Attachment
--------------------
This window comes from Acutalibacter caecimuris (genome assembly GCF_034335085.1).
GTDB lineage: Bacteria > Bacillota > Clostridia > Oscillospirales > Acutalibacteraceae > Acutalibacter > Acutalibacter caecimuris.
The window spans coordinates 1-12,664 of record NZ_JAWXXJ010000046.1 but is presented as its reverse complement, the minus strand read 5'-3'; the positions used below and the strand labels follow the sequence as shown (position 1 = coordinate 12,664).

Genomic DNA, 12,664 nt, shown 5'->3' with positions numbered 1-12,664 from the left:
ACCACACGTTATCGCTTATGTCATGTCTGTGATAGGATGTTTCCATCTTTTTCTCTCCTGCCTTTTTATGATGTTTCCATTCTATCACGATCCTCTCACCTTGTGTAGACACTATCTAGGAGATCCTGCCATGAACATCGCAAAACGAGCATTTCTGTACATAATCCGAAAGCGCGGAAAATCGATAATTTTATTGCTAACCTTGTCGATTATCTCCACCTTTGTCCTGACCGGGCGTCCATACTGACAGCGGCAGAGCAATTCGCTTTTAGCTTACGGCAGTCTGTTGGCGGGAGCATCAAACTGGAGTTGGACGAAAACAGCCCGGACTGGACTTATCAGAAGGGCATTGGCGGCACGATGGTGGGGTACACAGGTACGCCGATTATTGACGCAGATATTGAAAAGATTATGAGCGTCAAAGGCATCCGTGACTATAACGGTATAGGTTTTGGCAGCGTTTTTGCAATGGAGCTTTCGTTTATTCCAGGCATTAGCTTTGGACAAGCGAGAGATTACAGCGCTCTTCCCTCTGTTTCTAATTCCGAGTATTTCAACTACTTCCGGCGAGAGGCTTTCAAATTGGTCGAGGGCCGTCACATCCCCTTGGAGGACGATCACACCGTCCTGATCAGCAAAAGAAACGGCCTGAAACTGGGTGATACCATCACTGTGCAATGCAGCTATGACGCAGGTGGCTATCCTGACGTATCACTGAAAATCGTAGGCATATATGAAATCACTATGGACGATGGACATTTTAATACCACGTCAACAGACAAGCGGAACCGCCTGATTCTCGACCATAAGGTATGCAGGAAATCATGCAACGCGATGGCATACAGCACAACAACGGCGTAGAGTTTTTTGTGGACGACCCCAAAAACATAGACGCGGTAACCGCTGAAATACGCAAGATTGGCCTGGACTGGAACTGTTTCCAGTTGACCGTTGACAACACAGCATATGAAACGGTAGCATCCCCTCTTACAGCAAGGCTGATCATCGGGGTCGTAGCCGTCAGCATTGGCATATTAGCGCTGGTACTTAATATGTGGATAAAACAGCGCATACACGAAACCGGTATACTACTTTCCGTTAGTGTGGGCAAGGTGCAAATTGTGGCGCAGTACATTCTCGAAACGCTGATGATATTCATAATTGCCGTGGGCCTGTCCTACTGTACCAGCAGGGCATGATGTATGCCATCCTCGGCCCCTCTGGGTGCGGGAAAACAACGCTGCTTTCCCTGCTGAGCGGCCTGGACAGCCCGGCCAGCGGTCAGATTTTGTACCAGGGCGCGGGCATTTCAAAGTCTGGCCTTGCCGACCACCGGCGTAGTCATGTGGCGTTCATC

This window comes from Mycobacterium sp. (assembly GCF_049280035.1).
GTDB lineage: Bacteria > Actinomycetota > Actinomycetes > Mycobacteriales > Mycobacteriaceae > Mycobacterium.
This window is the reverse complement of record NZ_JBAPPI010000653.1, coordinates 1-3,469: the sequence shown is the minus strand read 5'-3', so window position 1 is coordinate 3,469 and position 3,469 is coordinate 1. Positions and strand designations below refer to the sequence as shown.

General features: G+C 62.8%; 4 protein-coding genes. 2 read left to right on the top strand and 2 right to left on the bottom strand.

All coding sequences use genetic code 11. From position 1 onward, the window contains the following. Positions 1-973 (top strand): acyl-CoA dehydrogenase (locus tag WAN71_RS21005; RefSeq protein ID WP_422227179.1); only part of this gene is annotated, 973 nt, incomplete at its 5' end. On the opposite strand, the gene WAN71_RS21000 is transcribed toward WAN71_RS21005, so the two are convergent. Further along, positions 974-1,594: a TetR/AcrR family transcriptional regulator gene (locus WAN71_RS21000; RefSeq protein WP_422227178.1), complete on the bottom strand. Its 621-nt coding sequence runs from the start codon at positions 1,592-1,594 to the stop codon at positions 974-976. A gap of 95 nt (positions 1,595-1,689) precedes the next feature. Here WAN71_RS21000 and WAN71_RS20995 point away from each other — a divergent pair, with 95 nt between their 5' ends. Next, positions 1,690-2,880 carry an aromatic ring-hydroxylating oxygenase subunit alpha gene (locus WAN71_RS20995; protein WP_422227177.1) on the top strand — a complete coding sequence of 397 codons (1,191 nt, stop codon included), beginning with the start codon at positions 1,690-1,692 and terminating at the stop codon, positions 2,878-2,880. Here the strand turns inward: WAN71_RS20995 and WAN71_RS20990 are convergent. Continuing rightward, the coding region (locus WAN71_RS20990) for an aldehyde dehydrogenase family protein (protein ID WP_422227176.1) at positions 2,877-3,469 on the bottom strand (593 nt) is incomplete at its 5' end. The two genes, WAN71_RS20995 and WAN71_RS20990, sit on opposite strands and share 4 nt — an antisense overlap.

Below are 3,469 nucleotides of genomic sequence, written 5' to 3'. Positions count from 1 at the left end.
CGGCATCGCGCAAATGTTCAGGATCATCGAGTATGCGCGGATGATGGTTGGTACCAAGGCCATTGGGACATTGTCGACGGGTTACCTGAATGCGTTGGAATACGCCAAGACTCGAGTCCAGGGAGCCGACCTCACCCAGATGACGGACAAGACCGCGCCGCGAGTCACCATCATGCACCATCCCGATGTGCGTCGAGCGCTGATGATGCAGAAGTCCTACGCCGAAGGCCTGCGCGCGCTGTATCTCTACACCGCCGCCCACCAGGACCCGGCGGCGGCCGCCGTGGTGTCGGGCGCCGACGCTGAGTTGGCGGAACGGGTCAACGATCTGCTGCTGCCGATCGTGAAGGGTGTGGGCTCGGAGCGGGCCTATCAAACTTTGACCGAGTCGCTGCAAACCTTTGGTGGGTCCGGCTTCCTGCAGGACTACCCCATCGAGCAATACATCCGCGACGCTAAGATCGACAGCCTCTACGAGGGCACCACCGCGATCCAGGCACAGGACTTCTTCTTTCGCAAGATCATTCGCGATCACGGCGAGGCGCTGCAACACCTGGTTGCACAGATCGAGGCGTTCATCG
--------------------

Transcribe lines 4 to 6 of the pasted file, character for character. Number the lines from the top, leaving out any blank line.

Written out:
Genomic DNA, 12,664 nt, shown 5'->3' with positions numbered 1-12,664 from the left:
ACCACACGTTATCGCTTATGTCATGTCTGTGATAGGATGTTTCCATCTTTTTCTCTCCTGCCTTTTTATGATGTTTCCATTCTATCACGATCCTCTCACCTTGTGTAGACACTATCTAGGAGATCCTGCCATGAACATCGCAAAACGAGCATTTCTGTACATAATCCGAAAGCGCGGAAAATCGATAATTTTATTGCTAACCTTGTCGATTATCTCCACCTTTGTCCTGACCGGGCGTCCATACTGACAGCGGCAGAGCAATTCGCTTTTAGCTTACGGCAGTCTGTTGGCGGGAGCATCAAACTGGAGTTGGACGAAAACAGCCCGGACTGGACTTATCAGAAGGGCATTGGCGGCACGATGGTGGGGTACACAGGTACGCCGATTATTGACGCAGATATTGAAAAGATTATGAGCGTCAAAGGCATCCGTGACTATAACGGTATAGGTTTTGGCAGCGTTTTTGCAATGGAGCTTTCGTTTATTCCAGGCATTAGCTTTGGACAAGCGAGAGATTACAGCGCTCTTCCCTCTGTTTCTAATTCCGAGTATTTCAACTACTTCCGGCGAGAGGCTTTCAAATTGGTCGAGGGCCGTCACATCCCCTTGGAGGACGATCACACCGTCCTGATCAGCAAAAGAAACGGCCTGAAACTGGGTGATACCATCACTGTGCAATGCAGCTATGACGCAGGTGGCTATCCTGACGTATCACTGAAAATCGTAGGCATATATGAAATCACTATGGACGATGGACATTTTAATACCACGTCAACAGACAAGCGGAACCGCCTGATTCTCGACCATAAGGTATGCAGGAAATCATGCAACGCGATGGCATACAGCACAACAACGGCGTAGAGTTTTTTGTGGACGACCCCAAAAACATAGACGCGGTAACCGCTGAAATACGCAAGATTGGCCTGGACTGGAACTGTTTCCAGTTGACCGTTGACAACACAGCATATGAAACGGTAGCATCCCCTCTTACAGCAAGGCTGATCATCGGGGTCGTAGCCGTCAGCATTGGCATATTAGCGCTGGTACTTAATATGTGGATAAAACAGCGCATACACGAAACCGGTATACTACTTTCCGTTAGTGTGGGCAAGGTGCAAATTGTGGCGCAGTACATTCTCGAAACGCTGATGATATTCATAATTGCCGTGGGCCTGTCCTACTGTACCAGCAGGGCATGATGTATGCCATCCTCGGCCCCTCTGGGTGCGGGAAAACAACGCTGCTTTCCCTGCTGAGCGGCCTGGACAGCCCGGCCAGCGGTCAGATTTTGTACCAGGGCGCGGGCATTTCAAAGTCTGGCCTTGCCGACCACCGGCGTAGTCATGTGGCGTTCATC

This window comes from Mycobacterium sp. (assembly GCF_049280035.1).